Dabigatran to be Assessed in Alzheimer Disease in BEACON Study


The direct thrombin inhibitor is planned to be evaluated for its effect on the neurodegenerative disease in a trial of 40 to 60 patients with MCI and Alzheimer, led by researchers at the University of Rhode Island.

Dr Paula Grammas

Paula Grammas, PhD

A research team at the University of Rhode Island (URI) will be undertaking a phase 1 clinical trial evaluating the effects of dabigatran (Pradaxa, Boehringer Ingelheim) on the vascular system’s role in Alzheimer disease.1

The study, dubbed BEACON (NCT03752294), will take place at Alzheimer research clinics in Rhode Island, which study director Paula Grammas, PhD, the executive director of URI’s George & Anne Ryan Institute for Neuroscience, where the team is based, called an important point to the researchers. She said that the state has a "world-class and closely-linked community of researchers and clinicians, which enables us to pull together resources and make progress quickly.”

Results of the trial are anticipated to read out in late 2020. John Stoukides, MD, the medical director of the Rhode Island Mood and Memory Research Institute, will be the principal investigator.

"Based on our many years of exploring the cerebral microvasculature in Alzheimer’s disease we believe targeting the production of vascular-derived neurotoxins is a potentially useful strategy for treating AD," Grammas told NeurologyLive. "We hope to see positive trends in cognition and biomarkers in this study although the sample size is small, but even if there are no statistically significant changes, the BEACON Study is an important step forward into exploring new hypotheses for neurodegeneration in Alzheimer disease, and a sign that researchers and funding sources have recognized the need to identify novel targets that could lead to the first disease-modifying therapy for Alzheimer."

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Howard Fillit, MD, the founding executive director and chief scientific officer of the Alzheimer’s Drug Discovery Foundation, the study’s funder, said that the foundation is “pleased to work with Dr. Grammas and fund her work using a very novel approach to repurpose an existing drug to treat the vascular abnormalities in Alzheimer’s disease.”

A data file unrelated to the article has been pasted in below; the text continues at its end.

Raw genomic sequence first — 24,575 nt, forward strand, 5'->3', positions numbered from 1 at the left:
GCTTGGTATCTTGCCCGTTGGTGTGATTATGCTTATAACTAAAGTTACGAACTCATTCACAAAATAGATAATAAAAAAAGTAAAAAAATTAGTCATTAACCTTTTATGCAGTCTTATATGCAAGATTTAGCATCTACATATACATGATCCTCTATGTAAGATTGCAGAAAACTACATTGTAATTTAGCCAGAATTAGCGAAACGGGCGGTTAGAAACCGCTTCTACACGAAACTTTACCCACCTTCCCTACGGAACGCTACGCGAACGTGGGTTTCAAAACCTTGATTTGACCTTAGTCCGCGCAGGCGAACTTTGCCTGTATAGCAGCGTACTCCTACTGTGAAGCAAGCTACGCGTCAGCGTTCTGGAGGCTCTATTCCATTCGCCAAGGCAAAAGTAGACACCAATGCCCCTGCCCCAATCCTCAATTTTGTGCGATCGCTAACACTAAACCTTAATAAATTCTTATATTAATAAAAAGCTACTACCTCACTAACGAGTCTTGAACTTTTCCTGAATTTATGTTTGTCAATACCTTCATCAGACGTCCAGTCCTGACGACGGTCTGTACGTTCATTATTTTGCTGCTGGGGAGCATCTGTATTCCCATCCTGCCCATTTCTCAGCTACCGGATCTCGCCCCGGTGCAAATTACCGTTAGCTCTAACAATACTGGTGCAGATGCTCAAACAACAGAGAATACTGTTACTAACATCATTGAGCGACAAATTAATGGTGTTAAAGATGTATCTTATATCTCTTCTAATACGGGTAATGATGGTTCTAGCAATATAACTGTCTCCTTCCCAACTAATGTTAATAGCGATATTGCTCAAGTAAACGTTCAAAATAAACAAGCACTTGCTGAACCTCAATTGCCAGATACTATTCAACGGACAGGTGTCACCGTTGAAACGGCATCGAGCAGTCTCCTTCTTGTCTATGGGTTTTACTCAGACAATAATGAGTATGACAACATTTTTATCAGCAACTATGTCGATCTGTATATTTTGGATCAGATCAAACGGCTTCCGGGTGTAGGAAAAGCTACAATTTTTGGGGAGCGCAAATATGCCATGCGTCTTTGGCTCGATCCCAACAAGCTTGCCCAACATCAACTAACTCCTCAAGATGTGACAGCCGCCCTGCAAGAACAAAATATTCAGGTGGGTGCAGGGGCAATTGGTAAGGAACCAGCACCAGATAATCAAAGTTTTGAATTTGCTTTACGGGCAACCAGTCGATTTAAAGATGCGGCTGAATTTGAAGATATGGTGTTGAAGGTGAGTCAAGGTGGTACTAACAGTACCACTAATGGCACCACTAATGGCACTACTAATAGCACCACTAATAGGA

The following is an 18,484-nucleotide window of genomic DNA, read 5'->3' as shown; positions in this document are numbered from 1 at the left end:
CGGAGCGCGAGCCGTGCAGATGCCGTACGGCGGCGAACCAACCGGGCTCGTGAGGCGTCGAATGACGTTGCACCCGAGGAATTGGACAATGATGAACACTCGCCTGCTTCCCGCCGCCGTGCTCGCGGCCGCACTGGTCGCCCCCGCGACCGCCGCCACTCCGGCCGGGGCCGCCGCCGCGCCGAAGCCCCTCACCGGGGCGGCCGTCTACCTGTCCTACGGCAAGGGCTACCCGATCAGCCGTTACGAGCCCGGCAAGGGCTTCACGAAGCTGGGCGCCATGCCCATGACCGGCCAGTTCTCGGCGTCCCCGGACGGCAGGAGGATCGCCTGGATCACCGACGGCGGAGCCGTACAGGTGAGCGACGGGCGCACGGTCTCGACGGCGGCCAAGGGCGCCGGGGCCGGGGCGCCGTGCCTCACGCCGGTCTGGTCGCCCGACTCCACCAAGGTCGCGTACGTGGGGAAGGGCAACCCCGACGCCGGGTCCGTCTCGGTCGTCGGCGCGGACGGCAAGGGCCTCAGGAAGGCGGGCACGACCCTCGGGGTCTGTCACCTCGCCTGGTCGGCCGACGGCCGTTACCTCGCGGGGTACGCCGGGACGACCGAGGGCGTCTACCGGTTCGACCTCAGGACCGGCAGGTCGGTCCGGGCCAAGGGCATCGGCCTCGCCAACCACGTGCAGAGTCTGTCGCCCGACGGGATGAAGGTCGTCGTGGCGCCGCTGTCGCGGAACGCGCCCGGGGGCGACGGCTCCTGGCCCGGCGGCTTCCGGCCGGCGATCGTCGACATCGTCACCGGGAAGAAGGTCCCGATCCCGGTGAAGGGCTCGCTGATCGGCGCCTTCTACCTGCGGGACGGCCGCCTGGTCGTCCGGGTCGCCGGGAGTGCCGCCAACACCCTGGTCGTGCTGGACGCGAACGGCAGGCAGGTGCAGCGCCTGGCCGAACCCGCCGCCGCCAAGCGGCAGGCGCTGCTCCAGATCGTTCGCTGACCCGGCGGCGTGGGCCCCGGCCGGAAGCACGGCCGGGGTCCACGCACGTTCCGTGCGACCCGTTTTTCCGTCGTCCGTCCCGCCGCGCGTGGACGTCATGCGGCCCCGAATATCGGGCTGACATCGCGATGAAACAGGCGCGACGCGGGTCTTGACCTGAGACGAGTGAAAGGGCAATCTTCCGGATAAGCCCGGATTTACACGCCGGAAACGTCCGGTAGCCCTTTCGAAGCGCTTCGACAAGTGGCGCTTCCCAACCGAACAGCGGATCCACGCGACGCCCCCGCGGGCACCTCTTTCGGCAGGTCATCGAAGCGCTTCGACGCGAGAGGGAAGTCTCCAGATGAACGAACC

Dabigatran, a direct thrombin inhibitor, is currently indicated for the reduction of the risk of stroke and systemic embolism in patients with non-vascular atrial fibrillation, and the treatment and prevention of deep venous thrombosis and pulmonary embolism.2

“The role of the vasculature in Alzheimer’s disease has been grossly under-recognized until relatively recently. As a result, strategies to develop therapeutics to address this important part of the disease have been lacking,” Fillit said. He told NeurologyLive in December 2018 that his expectation for the future of Alzheimer research would include not only more trials but “further advances in biomarkers—especially blood biomarkers.”

Overall, the study will consist of 2 phases. The first, a double-blind portion of 40 to 60 total patients with either mild cognitive impairment (MCI) probably due to Alzheimer or mild Alzheimer, in which the patients will be randomized to a 150-mg daily dose of dabigatran or placebo, for 10 months. The second phase will be an open-label period in which the placebo group will be given 150-mg daily dabigatran from month 10 to month 21, while the active group continues treatment until month 21.

After month 21, all patients will be taken off treatment and a 3-month follow-up period will be undertaken to assess if the proposed treatment effect can be sustained without treatment.

The final analysis will consist of a difference in the intercept of a generalized growth model between randomization groups during the second phase of the study, using the Cognitive Dementia Rating Scale-Sum of Boxes (CDR-SB) as evidence of effectiveness and justification of further study. As well, the relationships between changes in plasma biomarker levels of over time will be tested with regards to each other and relative to magnetic resonance imaging and cognitive testing.

“If the drug shows some effects on the progression of Alzheimer’s disease, it would be the first time we’ve found evidence of a treatment that could slow the disease,” Grammas said. “But even if the study’s results are less conclusive, this is a vitally important step forward in expanding our knowledge of the multiple factors that cause this complex disease. I’m very excited to see what happens.”


1. Ryan Institute for Neuroscience at URI Receives Approval for Groundbreaking Clinical Trial Targeting the Blood Vessels in Alzheimer’s Disease [press release]. Kingston, RI: URI; Published January 14, 2019. today.uri.edu/news/ryan-institute-for-neuroscience-at-uri-receives-approval-for-groundbreaking-clinical-trial-targeting-the-blood-vessels-in-alzheimers-disease. Accessed January 14, 2019.

2. Pradaxa. FDA Prescribing Information. FDA website. accessdata.fda.gov/drugsatfda_docs/label/2015/022512s028lbl.pdf. Updated November 2015. Accessed January 14, 2019.

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